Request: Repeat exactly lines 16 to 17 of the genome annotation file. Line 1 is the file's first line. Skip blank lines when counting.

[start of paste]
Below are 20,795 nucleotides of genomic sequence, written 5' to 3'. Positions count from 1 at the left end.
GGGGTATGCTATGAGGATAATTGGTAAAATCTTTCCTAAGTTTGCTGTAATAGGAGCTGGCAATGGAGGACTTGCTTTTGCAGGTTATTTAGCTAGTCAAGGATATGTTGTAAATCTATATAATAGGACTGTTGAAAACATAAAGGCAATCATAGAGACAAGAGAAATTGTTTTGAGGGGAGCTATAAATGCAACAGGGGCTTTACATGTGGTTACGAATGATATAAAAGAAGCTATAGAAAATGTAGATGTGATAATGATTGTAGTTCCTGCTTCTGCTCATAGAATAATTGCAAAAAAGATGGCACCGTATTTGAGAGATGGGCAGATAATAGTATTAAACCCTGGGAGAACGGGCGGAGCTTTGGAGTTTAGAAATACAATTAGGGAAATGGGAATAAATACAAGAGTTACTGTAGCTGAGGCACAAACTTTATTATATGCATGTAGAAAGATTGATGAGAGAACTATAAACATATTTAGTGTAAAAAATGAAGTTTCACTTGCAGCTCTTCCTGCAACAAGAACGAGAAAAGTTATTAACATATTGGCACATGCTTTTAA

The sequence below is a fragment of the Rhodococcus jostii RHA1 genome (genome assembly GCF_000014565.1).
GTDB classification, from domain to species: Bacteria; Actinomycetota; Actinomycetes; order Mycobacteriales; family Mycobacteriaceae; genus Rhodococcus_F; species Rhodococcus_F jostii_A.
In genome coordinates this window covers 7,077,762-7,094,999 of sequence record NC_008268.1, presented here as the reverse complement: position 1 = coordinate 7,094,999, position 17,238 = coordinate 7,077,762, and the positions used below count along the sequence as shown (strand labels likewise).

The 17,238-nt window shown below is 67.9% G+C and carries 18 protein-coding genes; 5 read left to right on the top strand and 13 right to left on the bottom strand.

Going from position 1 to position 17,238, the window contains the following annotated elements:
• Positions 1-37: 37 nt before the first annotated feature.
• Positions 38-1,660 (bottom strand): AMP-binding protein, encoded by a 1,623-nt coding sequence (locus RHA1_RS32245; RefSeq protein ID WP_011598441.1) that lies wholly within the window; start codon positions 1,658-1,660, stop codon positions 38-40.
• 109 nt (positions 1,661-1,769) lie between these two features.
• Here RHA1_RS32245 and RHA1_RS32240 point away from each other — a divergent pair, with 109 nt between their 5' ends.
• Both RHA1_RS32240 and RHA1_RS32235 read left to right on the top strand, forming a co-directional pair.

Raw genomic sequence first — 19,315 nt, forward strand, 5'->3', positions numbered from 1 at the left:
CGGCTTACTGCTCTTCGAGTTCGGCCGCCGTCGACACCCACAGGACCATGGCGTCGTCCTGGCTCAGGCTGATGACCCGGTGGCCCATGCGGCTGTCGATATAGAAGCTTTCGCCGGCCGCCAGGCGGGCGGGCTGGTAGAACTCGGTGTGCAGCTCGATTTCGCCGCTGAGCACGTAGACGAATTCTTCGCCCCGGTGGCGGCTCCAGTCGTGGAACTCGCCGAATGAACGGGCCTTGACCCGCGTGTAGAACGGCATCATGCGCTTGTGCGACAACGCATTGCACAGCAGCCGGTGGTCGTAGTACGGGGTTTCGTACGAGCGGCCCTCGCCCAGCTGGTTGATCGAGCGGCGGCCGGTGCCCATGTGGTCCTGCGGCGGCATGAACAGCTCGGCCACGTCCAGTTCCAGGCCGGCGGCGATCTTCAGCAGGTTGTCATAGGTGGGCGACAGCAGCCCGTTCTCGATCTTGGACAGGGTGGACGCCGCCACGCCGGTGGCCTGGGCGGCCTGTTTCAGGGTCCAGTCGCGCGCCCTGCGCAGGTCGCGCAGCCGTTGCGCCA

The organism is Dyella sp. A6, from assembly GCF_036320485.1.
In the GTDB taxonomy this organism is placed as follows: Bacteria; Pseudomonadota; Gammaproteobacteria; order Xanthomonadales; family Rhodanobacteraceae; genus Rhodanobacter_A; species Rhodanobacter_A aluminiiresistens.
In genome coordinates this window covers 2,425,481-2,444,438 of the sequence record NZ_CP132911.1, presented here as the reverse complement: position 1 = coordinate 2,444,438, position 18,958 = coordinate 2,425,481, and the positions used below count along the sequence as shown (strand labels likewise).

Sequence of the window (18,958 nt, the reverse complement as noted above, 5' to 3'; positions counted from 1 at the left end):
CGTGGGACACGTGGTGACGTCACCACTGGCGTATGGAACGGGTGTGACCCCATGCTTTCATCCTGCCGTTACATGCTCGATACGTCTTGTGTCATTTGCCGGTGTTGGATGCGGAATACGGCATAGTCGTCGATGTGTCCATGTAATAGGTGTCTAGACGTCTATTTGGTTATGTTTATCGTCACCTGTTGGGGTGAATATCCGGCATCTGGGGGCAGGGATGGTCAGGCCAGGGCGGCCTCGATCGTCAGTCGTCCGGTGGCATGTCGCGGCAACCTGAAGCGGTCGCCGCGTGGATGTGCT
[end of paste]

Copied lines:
In the GTDB taxonomy this organism is placed as follows: Bacteria; Pseudomonadota; Gammaproteobacteria; order Xanthomonadales; family Rhodanobacteraceae; genus Rhodanobacter_A; species Rhodanobacter_A aluminiiresistens.
In genome coordinates this window covers 2,425,481-2,444,438 of the sequence record NZ_CP132911.1, presented here as the reverse complement: position 1 = coordinate 2,444,438, position 18,958 = coordinate 2,425,481, and the positions used below count along the sequence as shown (strand labels likewise).